Cellulose ether is a general term for a series of cellulose derivatives produced by alkali cellulose and etherifying agents under certain conditions. It is a product in which ether groups wholly or partially replace the hydroxyl groups on the cellulose macromolecule. At present, the total annual production capacity of cellulose ethers worldwide is more than 600,000 tons, including about 200,000 tons of non-ionic cellulose ethers and more than 400,000 tons of ionic cellulose ethers. Cellulose ether is a cellulose derivative with a wide variety of applications, a large production volume, and high research value. Its uses involve many fields such as industry, agriculture, daily chemical industry, environmental protection, aerospace, and national defense.
Source of Cellulose Ether (Raw Material)
According to resource differences in various countries, the raw material cellulose used is mainly cotton and wood cellulose for the industrial production of cellulose ethers. Cotton cellulose is often referred to as refined cotton. It is obtained primarily by refining cotton linters with a length of less than 10 mm remaining on the cottonseed hulls after removing the long linters. The cotton linters on cottonseeds are rich in cellulose, with a content of about 65%~80%, and the rest is fat, wax, pectin, and ash; Wood contains 35%~45% cellulose, and the rest is hemicellulose (25%~35%), lignin (20%-30%), fat, wax, residual seed hulls, pectin, and ash, etc., quite complicated.
Due to differences in climate and region, the types of wood fibers in various countries are also different. The primary natural fibers in the world come from various softwoods and hardwoods. In addition to natural forests, there are some artificially planted softwood and hardwood species. Different other non-wood fiber raw materials, mainly gramineous plants, such as cereals (rice, wheat, etc.), straw, bagasse, and bamboo, are also essential sources of cellulose, but they have not been fully utilized.
Types of Cellulose Ethers
Cellulose ethers can be mono ethers or mixed ethers, and their properties have specific differences. There are low-substituted hydrophilic groups on the cellulose macromolecules, such as hydroxyethyl groups, which can give the product a certain degree of water solubility, and the hydrophobic groups include methyl, ethyl, etc. Only a moderate degree of substitution can provide the product with a certain degree of water solubility. The product with low substitution can only swell in water or dissolve in a dilute alkali solution. With the in-depth research on the properties of cellulose ethers, new cellulose ethers and their application fields will continue to be developed and produced.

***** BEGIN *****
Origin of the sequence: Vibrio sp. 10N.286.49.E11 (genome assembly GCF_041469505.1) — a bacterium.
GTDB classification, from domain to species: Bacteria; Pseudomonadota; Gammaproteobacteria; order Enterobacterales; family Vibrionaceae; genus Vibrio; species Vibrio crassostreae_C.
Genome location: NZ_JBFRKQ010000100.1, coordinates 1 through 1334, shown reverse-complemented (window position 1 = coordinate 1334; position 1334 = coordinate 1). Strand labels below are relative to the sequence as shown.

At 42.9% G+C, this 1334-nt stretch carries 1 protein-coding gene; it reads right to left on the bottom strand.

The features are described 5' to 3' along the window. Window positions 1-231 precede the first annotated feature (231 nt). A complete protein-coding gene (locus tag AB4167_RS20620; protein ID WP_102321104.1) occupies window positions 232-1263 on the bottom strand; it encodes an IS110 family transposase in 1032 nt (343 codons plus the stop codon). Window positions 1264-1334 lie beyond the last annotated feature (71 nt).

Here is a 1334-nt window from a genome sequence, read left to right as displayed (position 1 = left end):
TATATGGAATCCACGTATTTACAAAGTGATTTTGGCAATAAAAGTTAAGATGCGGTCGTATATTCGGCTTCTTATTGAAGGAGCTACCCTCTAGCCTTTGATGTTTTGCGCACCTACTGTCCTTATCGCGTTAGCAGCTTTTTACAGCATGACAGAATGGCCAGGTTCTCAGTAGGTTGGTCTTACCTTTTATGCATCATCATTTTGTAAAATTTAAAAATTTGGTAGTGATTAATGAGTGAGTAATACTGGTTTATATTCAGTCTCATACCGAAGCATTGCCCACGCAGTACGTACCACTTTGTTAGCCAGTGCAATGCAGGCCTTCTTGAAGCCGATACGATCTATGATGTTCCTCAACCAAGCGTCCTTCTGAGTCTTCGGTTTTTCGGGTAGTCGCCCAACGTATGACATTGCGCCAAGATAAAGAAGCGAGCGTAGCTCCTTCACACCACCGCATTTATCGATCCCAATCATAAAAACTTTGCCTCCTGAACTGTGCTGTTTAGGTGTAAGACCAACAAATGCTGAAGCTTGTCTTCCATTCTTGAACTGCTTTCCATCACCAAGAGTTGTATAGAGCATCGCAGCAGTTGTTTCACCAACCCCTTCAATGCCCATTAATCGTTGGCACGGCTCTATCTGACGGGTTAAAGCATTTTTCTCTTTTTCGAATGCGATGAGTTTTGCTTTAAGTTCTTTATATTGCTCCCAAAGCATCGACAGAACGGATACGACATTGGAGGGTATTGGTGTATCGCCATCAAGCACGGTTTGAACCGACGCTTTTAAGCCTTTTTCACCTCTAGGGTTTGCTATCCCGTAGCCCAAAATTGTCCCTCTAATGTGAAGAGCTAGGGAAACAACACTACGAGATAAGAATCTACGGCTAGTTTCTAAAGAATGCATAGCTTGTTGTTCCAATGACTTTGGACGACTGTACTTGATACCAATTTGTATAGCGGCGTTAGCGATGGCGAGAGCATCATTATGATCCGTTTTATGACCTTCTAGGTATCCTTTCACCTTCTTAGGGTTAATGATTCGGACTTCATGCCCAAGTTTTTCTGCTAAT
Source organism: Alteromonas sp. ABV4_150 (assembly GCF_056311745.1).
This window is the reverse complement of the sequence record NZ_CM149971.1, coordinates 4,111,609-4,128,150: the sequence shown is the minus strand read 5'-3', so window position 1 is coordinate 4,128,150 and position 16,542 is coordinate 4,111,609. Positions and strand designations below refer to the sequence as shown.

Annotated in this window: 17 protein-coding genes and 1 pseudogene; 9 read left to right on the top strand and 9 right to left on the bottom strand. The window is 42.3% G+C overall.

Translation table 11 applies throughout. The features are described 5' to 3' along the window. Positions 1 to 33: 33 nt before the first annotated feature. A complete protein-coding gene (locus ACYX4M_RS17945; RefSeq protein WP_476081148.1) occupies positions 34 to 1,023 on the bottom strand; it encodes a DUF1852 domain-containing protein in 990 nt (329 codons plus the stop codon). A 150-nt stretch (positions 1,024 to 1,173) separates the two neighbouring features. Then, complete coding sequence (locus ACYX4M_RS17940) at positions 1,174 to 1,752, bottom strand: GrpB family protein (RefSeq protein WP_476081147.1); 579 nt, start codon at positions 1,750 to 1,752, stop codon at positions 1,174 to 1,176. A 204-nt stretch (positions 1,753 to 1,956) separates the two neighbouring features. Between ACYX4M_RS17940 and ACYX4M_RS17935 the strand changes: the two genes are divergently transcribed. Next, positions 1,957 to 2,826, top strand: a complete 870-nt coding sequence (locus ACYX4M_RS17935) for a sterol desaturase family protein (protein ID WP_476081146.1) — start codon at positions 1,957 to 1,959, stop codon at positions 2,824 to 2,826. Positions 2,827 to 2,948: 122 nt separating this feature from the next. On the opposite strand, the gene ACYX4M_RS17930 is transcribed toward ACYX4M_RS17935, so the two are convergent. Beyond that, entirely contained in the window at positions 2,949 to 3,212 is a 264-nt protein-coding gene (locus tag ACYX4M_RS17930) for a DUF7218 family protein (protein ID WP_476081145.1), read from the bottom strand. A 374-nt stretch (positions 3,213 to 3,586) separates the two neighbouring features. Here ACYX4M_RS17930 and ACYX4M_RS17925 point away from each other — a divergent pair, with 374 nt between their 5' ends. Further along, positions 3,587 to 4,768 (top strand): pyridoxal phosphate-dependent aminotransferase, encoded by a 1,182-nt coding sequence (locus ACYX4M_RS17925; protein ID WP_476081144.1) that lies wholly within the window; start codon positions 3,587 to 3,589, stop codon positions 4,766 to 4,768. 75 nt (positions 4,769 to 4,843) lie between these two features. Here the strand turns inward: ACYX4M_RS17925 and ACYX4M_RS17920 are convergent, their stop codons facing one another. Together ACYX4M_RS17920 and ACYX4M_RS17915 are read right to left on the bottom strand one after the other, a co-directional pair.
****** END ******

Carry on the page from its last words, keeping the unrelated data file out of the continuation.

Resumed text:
According to the different types of substitution sets, ionization, and solubility of fiber energy, cellulose ethers can be classified as follows:
|Class of substituents||Single Ether||Alkyl Ether||Methyl Cellulose
|Hydroxyl Alkyl Ether||hydroxyethyl cellulose
hydroxy propyl cellulose
|Complex Ether||Ethyl hydroxyethyl cellulose
Hydroxyethyl carboxymethyl cellulose
Hydroxypropyl carboxymethyl cellulose
|Ionizing||Ionic Type||CMC, SEC, CEC|
|Non-ionic Type||MC, EC, HEC, HPC, DHPC|
|Mixed Type||HECMC, HPCMC|
|Solubility||Water Soluble||MC, HEC, HPC, DHPC, HPMC, HECMC, HPCMC|
|Water Insoluble||EC, CNEC|
The general rules of the influence of groups in mixed ethers on solubility are as follows:
- Increasing the content of hydrophobic groups in the product will increase the hydrophobicity of the ether and reduce the gel point.
- Increase the content of hydrophilic groups (such as hydroxyethyl groups) to increase its gel point.
- The hydroxypropyl group is unique. Proper hydroxypropylation can reduce the gel temperature of the product. The gel temperature of the medium hydroxypropylation product increases, but the high level of substitution will reduce its gel point. This is due to the particular carbon chain length structure of the hydroxypropyl group. Low levels of hydroxypropylation will weaken the intra- and intermolecular hydrogen bonds of cellulose macromolecules, and there will be hydrophilic hydroxyl groups on the branch chains, and its hydrophilicity is dominant; While high substitution will cause polymerization on the side groups, the relative content of hydroxyl groups will decrease, and the hydrophobicity will increase, which will reduce its solubility.
Humanity has a long history of production and research of cellulose ethers. Suida first reported the etherification of cellulose in 1905, which was methylation with dimethyl sulfate. Non-ionic alkyl ether was patented by Lilienfeld (1912), and Dreyfus (1914), and Leuchs (1920) obtained water-soluble or oil-soluble cellulose ethers, respectively. Buchler and Gomberg produced benzyl cellulose in 1921, carboxymethyl cellulose was first created by Jansen in 1918, and Hubert produced hydroxyethyl cellulose in 1920. In the early 1920s, carboxymethyl cellulose was commercialized in Germany. Industrialized production of MC and Star HEC was realized in the United States from 1937-1938.
In an unknown world, the curious human will never stop exploring, and the research team at MelaColl cellulose ether from the Mikem company has been working non-stop on the structure and performance of cellulose ether, improving product quality, and reducing production costs. Improving the controllability of products, improving technology and the level of application, establishing effective environmental protection measures, and reducing pollution are still the goals pursued by the cellulose ether industry.